Given what can be expected from its cast (and the fact that Harrelson for nominated for an Academy award for Best Supporting Actor in this feature) ‘The Messenger’ does seem a bit underwhelming in regards to its enclosed performances. On one hand they are suitably grounded (as they should be, given the seriousness of the material), but they appear constrained by an insistently reserved script. There are points of convergence that beautifully illustrate a complex panorama of grief (With Buscemi’s brief interludes compounding the way in which grief 𝒄𝒉𝒂𝒏𝒈𝒆𝒔), and I only wish as a viewer that these moments were given a fair (and perhaps more intense) chance to thrive.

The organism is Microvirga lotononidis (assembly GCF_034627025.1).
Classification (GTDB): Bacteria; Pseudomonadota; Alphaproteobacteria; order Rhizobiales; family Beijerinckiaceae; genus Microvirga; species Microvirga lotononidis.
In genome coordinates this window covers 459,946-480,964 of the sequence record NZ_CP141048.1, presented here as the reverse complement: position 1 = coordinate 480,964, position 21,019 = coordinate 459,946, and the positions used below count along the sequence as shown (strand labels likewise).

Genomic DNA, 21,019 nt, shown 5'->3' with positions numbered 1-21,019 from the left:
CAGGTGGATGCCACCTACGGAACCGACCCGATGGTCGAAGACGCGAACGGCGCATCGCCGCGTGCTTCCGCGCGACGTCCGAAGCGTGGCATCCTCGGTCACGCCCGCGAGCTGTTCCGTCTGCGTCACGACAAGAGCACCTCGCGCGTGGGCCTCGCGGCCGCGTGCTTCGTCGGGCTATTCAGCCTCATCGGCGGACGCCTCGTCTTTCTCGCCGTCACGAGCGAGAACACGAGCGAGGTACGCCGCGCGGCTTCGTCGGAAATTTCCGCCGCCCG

While ‘The Messenger’ is scores away from being aimless Will’s “ethical dilemma” that masquerades as a romantic interest continuously threatens to be. Unlikely scenarios aside - I would go as far as to call it recklessly forced within the confines of an obviously ambitious screenplay. This relationship acts as a leash in that it keeps specific characters tethered to an unwavering conflict, but in other ways it resembles a condiment that nobody asked for. Does it taste good? Sure. Is it supplementary? Not really.

All things considered: ‘The Messenger’ remains palatable though an assortment of interactions made to deeply reflex ton trauma, loss, and their subsequent effects; as other shave pointed out before me - Moverman’s messages as they relate to the value of trust and the burden of vulnerability come through clearly and make many of his narrative drawbacks easily disregarded. It’s of no surprise to me (as I have come to find out) that Moverman has prior experience serving for the Israel Defense Forces and it is likely that much of what is shown in this film is loosely biographical if not anything else.